Paramodernities juxtaposes scholarly texts with movement, deconstructing iconic dances by Ailey, Balanchine, Cunningham, Fosse, Graham, and Nijinsky.
The author discusses Black feminist breathing, academia as access point, and writing three books that came from the same decision.
The professor reads the submissions with his hand cradling his sparrow and when he reaches hers, he masturbates profusely, rubbing his sparrow’s feathers until it is nearly bald.
The canoe is covered in canvas, and something is trapped in the weave, deep under the shellac. A knot perhaps, or stitch.
“I am merely opening a dossier,” says Roland Barthes, again and again, throughout his three final seminars in Paris in the late seventies, each course posthumously converted to a book, each book divided into annotated weekly lectures, subsectioned into brief semi-independent scholia. More than lecture notes but short of sustained essay, each book is agile, esoteric, and unsynthesized, pivoting continually to consult yet another tangential text or discipline.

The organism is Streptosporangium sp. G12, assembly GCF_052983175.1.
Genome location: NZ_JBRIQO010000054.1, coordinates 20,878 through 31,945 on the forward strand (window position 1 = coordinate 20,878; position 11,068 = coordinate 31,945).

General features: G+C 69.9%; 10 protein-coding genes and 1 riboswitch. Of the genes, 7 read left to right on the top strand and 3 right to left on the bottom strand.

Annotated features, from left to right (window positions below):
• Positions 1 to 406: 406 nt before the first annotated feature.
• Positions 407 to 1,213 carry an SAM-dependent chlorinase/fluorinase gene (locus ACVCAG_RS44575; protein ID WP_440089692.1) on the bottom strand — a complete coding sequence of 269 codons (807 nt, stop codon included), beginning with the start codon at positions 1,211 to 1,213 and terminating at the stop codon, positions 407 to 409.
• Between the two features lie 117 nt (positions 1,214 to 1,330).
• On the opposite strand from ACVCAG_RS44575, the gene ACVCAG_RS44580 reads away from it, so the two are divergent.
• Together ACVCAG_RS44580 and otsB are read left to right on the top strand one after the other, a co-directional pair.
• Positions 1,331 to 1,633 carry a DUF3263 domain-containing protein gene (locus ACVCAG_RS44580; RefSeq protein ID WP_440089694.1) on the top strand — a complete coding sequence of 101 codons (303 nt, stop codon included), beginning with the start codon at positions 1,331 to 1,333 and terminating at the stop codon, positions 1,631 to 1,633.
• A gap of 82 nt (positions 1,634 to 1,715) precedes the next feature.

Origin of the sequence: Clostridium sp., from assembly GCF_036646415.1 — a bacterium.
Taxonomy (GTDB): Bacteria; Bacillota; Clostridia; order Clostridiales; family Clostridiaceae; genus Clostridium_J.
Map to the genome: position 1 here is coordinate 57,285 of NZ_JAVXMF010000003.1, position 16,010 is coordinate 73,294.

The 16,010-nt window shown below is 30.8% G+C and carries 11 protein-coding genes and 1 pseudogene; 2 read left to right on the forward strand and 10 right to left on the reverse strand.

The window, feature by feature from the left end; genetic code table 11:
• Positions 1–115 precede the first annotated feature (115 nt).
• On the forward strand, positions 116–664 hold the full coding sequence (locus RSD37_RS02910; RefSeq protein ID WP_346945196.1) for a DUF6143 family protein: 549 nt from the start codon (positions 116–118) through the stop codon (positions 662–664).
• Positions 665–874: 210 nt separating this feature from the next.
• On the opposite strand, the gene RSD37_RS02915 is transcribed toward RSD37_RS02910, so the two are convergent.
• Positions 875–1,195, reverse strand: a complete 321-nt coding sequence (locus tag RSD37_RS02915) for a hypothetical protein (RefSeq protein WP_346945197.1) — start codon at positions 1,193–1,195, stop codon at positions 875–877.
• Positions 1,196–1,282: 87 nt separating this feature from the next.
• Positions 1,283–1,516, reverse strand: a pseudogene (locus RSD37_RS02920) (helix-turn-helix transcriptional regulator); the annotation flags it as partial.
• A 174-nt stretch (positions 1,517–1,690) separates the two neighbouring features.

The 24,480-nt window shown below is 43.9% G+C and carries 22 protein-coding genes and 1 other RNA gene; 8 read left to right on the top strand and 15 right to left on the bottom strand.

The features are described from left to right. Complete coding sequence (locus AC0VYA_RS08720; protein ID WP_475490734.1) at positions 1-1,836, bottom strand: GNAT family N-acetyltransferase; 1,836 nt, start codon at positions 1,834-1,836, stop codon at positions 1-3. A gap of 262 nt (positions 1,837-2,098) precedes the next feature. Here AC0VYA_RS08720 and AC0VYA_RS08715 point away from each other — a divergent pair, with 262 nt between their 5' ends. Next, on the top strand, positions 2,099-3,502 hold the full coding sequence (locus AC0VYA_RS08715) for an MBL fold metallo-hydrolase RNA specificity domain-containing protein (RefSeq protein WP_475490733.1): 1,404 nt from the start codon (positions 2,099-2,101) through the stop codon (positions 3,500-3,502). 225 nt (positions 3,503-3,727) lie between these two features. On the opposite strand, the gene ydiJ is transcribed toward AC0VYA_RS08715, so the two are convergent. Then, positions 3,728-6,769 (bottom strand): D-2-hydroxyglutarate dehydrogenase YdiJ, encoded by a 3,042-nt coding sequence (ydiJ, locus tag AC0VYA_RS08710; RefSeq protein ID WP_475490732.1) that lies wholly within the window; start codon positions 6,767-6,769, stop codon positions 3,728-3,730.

Katherine Cooper speaks to playwright Adriano Shaplin about baffled audiences, favoring amateurism over professionalism, and what The Crucible got wrong.
Kenya (Robinson) reflects on the end of her MFA program and becoming a professional artist.
Justin Peters is told by his department how he must teach the Great Books course he has been assigned.
“The psychoanalytic paradigm, which was dominant, seems to be losing ground to a more materialistic neurological model. You might ask not what someone’s behavior or dreams or desires mean, but what their causes are. If our picture of the self does change like that, it would signal a major cultural change.”
We were cheap-ass perverts, Beezer and me.
This First Proof contains an excerpt from the novella Guided Tours of Hell.
Novelist Caryl Phillips and the great theoretician Stuart Hall discuss cultural studies and the Caribbean diaspora.